California: In The Shadow Of Legalization, Lawmakers Moving Forward With Decriminalization

  • by Paul Armentano, NORML Deputy Director June 25, 2010

    While most Californians and the media in recent months have understandably remained focused on The Regulate, Control and Tax Cannabis Act of 2010 — which seeks to eliminate criminal penalties for the adult personal possession and cultivation of marijuana — state lawmakers in Sacramento have quietly been moving forward on a cannabis liberalization bill of their own.

    Senate Bill 1449, which seeks to reduce personal, non-medical marijuana possession penalties from a criminal misdemeanor to an infraction, is now only one vote away from heading to Gov. Schwarzenegger’s desk.

    On Wednesday, members of the California Assembly Committee on Public Safety voted 4 to 1 to send the measure to the Assembly floor. (Senate lawmakers had previously voted 21 to 13 in favor of the bill.) Once the full Assembly acts, the measure will go before the Governor for his signature.

    Under current law, marijuana possession has a unique status in California law as the only misdemeanor that is not punishable by arrest or jail time. However, offenders must still appear in court, pay a fine ($100), and pay court costs (approximately $200). In addition, defendants who wish to avoid a criminal record must attend a court-ordered diversion program. Defendants who do not attend such a program are saddled with a criminal record for at least two years following their conviction.

    By making possession an infraction, Senate Bill 1449 would spare possession offenders time in court or the risk of a criminal record. Instead, they would simply pay a fine.

    More information about S.B. 1449 is available from California NORML, and from NORML’s ‘Take Action Center’ here.

    78 responses to “California: In The Shadow Of Legalization, Lawmakers Moving Forward With Decriminalization”

    1. adhd says:

      he better bloody sign it or he aint getting re elected

    2. Are you Kidding Me? says:

      The LEO’s wouldnt have to do anything more than sit around the donut shop writing citations to stoners.

      What a waste of resources. Why aren’t these LEO’s doing something USEFUL for society instead of harassing the folks that pay their wages..??…???

      This is beyond absurd, vote to remove all laws pertaining to the cannabis plant.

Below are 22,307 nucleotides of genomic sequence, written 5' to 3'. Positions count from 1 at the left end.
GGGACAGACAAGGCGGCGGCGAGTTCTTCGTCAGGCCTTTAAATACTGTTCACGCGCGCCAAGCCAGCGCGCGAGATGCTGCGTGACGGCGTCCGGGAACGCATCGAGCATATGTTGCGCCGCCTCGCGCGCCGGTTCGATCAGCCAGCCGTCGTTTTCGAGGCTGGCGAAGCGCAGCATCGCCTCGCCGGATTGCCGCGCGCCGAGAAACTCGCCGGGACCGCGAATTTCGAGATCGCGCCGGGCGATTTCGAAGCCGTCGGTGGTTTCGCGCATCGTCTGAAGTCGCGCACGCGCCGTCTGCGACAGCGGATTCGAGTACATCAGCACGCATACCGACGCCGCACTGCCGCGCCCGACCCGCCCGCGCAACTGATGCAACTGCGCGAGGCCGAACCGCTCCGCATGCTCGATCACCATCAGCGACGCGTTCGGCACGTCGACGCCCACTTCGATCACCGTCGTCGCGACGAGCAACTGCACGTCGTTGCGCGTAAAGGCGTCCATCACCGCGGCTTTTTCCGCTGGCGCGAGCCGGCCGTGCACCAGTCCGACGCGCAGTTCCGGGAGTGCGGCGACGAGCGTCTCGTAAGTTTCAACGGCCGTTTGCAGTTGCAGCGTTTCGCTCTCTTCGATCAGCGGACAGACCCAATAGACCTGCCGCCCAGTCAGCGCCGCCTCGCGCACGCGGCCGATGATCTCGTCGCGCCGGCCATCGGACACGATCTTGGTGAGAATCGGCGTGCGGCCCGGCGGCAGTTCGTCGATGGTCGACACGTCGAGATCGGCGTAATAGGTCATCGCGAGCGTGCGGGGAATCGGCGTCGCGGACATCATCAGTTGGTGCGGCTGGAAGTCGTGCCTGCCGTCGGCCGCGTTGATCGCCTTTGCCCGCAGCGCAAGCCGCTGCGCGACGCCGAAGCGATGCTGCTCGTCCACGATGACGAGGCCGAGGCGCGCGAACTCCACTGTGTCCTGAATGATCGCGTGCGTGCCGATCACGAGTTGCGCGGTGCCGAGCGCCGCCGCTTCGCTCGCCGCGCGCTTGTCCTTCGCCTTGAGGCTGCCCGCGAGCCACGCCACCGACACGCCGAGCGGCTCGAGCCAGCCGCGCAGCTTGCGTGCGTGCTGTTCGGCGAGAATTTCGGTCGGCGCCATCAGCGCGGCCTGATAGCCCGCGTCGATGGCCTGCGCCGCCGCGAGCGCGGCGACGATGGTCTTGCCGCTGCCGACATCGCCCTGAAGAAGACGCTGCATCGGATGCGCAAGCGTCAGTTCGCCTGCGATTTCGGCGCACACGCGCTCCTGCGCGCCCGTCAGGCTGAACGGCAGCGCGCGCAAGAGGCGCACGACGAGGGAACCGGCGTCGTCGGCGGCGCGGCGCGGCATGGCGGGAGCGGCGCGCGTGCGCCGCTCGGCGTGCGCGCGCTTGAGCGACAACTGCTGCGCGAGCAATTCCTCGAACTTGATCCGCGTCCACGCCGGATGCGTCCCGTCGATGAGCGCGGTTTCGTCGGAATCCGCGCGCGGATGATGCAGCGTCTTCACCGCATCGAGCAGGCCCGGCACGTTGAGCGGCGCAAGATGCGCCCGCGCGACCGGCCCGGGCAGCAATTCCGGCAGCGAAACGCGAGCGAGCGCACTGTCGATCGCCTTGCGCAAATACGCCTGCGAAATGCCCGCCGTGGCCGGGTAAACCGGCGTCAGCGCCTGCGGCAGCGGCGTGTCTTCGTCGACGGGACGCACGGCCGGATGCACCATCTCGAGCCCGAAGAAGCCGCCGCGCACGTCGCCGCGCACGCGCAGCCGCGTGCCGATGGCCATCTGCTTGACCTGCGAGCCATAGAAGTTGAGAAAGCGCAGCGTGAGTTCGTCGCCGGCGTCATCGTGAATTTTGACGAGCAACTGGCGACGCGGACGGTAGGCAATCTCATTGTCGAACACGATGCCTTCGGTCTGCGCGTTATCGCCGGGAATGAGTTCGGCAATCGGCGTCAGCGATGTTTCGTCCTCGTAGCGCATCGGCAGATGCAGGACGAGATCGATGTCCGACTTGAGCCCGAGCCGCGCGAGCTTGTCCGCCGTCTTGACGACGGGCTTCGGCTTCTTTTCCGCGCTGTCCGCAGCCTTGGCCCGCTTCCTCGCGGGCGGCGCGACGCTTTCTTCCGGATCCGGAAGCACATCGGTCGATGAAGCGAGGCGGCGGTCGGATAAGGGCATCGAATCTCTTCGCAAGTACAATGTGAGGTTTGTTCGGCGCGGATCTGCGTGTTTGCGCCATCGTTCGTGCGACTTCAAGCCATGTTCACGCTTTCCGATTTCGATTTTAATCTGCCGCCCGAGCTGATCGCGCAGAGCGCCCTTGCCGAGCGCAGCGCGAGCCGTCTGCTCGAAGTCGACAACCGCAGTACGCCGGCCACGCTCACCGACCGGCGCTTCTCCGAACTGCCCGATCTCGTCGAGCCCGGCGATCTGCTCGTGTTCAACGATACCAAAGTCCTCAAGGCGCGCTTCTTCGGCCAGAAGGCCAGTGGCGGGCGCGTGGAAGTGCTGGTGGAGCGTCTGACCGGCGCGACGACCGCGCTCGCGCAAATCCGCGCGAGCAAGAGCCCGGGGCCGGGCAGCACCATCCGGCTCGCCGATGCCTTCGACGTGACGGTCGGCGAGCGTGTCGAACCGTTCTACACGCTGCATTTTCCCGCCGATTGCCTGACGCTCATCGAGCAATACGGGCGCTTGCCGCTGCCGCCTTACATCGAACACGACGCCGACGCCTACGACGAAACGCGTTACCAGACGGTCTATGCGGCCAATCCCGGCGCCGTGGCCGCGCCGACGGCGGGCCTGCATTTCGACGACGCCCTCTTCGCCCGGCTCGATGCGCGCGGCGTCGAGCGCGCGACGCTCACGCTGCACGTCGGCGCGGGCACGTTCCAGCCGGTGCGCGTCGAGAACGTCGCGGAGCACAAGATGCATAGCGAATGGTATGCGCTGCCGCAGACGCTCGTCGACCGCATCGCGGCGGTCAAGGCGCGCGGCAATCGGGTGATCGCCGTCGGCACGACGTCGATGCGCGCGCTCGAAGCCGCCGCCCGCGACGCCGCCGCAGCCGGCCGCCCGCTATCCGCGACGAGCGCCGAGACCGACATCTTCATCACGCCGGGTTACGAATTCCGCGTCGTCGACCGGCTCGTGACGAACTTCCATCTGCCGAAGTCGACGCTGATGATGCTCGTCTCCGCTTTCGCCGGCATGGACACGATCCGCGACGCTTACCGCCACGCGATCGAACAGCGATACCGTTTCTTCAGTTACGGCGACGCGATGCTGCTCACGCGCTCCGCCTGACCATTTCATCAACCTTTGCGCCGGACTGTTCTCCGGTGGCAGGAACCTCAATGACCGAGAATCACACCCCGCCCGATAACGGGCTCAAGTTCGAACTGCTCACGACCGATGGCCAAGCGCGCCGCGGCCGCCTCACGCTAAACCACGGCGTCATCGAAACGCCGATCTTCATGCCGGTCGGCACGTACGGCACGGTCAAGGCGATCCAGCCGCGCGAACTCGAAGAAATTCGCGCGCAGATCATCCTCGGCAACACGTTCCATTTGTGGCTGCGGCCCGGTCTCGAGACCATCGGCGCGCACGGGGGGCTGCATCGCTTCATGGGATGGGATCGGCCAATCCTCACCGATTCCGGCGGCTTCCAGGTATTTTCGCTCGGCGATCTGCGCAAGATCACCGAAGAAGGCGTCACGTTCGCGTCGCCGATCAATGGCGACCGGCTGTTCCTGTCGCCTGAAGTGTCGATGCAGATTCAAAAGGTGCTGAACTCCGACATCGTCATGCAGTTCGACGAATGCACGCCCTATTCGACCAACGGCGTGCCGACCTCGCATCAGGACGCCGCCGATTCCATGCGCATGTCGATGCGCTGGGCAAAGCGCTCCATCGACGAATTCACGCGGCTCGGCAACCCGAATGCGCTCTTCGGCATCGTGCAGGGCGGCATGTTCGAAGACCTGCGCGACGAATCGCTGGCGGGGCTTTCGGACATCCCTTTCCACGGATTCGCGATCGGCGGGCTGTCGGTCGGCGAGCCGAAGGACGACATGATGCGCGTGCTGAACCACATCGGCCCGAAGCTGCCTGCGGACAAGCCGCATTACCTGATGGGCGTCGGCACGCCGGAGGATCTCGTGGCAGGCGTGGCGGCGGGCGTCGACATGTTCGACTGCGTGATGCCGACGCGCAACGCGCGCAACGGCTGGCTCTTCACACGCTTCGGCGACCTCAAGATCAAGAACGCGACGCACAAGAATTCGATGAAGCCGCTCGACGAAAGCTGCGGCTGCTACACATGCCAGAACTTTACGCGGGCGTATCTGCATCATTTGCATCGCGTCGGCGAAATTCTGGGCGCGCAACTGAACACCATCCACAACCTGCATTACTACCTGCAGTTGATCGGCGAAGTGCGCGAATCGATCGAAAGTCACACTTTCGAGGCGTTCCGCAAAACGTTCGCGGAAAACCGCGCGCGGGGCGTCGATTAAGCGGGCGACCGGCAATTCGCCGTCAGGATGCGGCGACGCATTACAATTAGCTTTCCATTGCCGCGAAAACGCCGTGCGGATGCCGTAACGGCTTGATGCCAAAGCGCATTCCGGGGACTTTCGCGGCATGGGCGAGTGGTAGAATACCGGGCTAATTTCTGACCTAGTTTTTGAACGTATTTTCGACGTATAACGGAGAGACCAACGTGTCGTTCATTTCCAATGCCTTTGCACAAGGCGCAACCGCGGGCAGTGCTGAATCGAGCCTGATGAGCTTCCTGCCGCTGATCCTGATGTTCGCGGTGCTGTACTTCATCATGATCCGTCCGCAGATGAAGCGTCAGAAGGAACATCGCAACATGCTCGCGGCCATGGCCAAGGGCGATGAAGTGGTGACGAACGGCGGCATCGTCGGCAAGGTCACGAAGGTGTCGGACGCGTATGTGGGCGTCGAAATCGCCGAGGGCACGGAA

3. DB says:

      Fuck you and your fines!

    4. Don_M says:

      I absolutely don’t believe that marijuana possession should be illegal at at all – not even an infraction! That said I wish to the Gods that Virginia’s leaders would get on board and help stop the insane drug war. Here, the penalties continue to be extremely stiff and with no upcoming bills to vote on. I recently joined VA NORML. Maybe I can help make a difference here. I’m going to try! Part of the problem may be that tobacco is really really big here and they know that marijuana is not addictive. They don’t want the competition. On the other hand, even though it is not addictive, it is still highly desired by a huge number of people. You’d think maybe that would be enough to get that industry on board… One thing that scares me though is that if the tobacco industry starts producing it in mass, they’ll probably add a lot of dangerous extras to it before it makes it’s way to market… It would be really cool if they marketed an ‘au natural’ brand which has no additives of any kind!

    5. J says:

      This needs to happen. I was ticketed for possession in 2006 in CA. I completed the court ordered diversion program, and I still have a criminal record. (I really didnt have a choice about doing the program, the judge threated to take away my license for a year if I did not complete it.) Now I live in Oregon and there is always a small blip on my record (according to my land lords).

      The whole experience caused me to mistrust the government and the police.

      End this nonsense!

    6. […] the full story at NORML.org. var a2a_config = a2a_config || {}; a2a_config.linkname="Senate Bill Lessening Punishment […]

    7. Georgian says:

      They’re only using this to shut people up about Legalization I think. Anyone else think the same?

    8. mtlasagna says:

      the politicos continue to be quite pathetic in their half-arsed measures.

      powerful forces that don’t play by the rules have much to lose.


      we the people sense that legalization is coming sooner rather than later. meanwhile good quality cannabis gets easier to find. yay

      let’s help in whatever way we can.


    9. The Oracle says:

      It’s something, anyway.

      Next step:

      Crunch the numbers comparing how much more could be raked into the public coffers via taxes on cannabis as compared to the amount from people who just happen to get busted and have to pay the infraction fine, and blabbing and blurbs all over the place about it.

      After November, it’s either KaChing from this cash cow or put some more misery on the taxpayers to pay for existing infrastructure and civilization. I sure as hell don’t want my taxes raised when they could be getting revenue from cannabis. In fact, I’d like a tax cut, however meager it may be.

    10. Anonymous says: